For one of my Directing Projects while attending the University of Texas Pan-American (now UTRGV), I decided to re-arrange several segments from the musical Sweeney Todd: The Demon Barber of Fleet Street. I found a way to combine a couple of scenes from the play to tell one complete story encompassing the essence of the story.
First we start with the introduction of the character – so of course, I had to include The Ballad of Sweeney Todd – which pretty much describes his origins.
Following this number – all the cast disperses into darkness, leaving Sweeney Todd alone with his chair. As he sits, he thinks back on what happened to him, and what happened to his wife – how she was taken away by the merciless Judge Turpin, and he was cast out of London. For this, I combined two pieces into one The Barber and His Wife and Poor Thing (originally sang by Mrs. Lovett). While Sweeney sings in reminisce, the curtains open up behind him showing you the images of his mind – and he sees as his wife is taken from him, and then later tricked, and raped.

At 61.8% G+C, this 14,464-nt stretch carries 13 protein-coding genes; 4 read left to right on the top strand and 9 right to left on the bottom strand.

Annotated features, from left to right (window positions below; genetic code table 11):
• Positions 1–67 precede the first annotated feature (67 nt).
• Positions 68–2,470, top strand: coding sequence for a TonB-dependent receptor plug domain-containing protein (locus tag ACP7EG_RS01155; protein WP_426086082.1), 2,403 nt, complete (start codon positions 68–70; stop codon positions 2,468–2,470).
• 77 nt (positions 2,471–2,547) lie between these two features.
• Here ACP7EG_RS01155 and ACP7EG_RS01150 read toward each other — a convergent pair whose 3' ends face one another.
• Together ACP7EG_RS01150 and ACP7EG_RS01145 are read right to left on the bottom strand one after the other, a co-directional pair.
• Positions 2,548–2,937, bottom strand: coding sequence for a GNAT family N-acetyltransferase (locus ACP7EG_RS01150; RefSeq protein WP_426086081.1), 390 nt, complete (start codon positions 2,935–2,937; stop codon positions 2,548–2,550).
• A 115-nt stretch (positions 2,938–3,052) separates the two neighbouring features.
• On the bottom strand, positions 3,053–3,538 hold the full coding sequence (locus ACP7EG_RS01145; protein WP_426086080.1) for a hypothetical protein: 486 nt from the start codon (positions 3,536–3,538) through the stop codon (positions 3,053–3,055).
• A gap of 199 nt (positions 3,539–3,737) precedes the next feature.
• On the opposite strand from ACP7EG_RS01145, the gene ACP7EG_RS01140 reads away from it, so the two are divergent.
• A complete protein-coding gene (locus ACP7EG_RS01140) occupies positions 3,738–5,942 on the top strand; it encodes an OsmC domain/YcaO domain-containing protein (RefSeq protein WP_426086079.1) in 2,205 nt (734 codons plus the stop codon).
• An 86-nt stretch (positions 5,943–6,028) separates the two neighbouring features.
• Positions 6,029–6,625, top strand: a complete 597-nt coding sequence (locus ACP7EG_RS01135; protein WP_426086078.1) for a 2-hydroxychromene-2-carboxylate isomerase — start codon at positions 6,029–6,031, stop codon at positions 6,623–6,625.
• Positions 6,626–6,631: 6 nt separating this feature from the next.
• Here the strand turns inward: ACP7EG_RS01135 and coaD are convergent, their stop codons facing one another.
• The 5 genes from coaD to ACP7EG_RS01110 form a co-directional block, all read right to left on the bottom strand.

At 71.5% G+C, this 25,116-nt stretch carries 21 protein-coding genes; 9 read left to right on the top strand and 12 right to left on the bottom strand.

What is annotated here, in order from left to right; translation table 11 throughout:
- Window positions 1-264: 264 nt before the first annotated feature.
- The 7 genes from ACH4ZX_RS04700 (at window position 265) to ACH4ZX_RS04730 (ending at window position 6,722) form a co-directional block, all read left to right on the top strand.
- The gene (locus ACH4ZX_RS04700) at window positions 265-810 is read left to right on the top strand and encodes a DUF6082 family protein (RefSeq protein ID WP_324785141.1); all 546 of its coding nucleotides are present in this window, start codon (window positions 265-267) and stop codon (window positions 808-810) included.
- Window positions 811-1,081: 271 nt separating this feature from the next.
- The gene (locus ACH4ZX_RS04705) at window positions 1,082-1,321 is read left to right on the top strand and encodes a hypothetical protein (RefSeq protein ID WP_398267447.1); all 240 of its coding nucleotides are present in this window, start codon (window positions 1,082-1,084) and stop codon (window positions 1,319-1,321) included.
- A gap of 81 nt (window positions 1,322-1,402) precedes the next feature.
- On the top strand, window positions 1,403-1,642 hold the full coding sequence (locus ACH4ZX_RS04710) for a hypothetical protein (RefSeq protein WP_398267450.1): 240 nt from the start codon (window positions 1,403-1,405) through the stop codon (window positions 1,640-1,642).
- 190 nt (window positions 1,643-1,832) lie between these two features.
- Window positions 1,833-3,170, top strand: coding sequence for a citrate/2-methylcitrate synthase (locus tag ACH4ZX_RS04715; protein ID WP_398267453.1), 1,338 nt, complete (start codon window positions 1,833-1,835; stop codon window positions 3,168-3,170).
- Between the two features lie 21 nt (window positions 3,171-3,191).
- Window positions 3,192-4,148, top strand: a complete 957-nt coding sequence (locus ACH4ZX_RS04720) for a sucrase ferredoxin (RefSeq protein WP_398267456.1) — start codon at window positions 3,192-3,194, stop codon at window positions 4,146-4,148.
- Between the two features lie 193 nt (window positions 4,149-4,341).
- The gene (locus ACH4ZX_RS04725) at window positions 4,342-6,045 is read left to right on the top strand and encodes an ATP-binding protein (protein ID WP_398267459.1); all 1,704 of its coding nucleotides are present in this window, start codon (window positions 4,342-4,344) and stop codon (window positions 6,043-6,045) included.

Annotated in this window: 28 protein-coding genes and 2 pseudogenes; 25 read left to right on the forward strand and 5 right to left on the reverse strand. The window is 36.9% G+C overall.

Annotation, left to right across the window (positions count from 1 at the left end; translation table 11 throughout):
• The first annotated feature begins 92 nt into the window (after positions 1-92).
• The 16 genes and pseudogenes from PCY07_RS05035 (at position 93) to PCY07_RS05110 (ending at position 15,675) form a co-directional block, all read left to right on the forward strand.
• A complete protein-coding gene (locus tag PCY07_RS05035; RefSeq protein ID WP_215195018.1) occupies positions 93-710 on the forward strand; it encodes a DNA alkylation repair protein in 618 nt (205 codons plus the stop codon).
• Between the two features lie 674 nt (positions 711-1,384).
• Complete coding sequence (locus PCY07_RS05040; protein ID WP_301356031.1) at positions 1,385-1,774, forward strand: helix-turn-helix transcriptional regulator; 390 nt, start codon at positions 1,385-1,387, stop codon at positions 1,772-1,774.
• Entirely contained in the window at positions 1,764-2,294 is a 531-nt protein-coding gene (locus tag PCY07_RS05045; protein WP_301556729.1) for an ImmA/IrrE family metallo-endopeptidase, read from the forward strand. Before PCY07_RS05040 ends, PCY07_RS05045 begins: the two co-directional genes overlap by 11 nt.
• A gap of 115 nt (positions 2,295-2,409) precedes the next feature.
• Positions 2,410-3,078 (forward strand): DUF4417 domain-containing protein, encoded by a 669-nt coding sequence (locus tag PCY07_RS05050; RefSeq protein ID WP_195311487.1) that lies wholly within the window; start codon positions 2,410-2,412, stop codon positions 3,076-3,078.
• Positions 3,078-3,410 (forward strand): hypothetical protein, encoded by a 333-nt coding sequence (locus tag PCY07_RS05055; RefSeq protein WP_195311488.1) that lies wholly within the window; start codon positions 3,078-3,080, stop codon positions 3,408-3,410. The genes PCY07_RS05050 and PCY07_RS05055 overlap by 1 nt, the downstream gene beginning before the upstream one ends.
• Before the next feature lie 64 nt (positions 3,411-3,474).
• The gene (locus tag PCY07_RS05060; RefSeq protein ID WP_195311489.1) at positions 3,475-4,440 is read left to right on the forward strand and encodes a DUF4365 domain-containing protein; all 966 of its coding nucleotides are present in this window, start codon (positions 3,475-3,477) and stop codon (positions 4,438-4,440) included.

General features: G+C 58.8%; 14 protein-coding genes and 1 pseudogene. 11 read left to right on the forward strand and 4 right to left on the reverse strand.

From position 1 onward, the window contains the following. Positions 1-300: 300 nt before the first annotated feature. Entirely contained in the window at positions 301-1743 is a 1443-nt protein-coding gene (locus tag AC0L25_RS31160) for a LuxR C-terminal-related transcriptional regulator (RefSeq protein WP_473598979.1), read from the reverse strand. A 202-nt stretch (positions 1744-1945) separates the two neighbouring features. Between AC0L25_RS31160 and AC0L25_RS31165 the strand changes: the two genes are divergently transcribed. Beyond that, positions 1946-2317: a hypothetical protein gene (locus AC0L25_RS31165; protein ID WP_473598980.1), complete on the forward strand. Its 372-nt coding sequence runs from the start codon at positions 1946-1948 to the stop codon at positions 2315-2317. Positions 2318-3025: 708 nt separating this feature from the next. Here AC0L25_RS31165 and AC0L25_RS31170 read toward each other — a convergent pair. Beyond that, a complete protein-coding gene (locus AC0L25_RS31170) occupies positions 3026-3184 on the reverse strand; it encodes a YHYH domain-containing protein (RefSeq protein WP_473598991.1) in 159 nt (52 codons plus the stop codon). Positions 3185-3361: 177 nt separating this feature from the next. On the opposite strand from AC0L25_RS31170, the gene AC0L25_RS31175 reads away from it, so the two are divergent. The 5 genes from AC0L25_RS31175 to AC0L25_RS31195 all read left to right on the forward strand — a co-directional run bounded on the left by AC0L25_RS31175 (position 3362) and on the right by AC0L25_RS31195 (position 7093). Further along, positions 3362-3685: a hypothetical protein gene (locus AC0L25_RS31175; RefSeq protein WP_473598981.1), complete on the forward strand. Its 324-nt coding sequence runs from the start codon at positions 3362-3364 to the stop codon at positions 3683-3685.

FUN NOTE: During the waltz section, I used an original composition called ‘Becca’s Waltz – I wrote it as a birthday present for a friend of mine (‘Becca’lise) while I was in high school.
As Sweeney weeps – an unexpected guest enters his barber shop. Why, it’s Judge Turpin. Sweeney’s reputation as the best barber in town has quickly spread, and the judge is here for a shave. The Judge has no idea who Sweeney was, and continues on as if getting a shave from a stranger. Having his prey exactly where he wants him – Sweeney savors the moment with a sweet duet with the Judge – they sing Pretty Women. During this song, the Judge reveals he plans on marrying his ward (who happens to be Sweeney’s daughter, now a teenager). As the song reaches the climax, a stupid boy enters the barber shop, and disrupts Sweeney before he attacks. The judge gets up and leaves.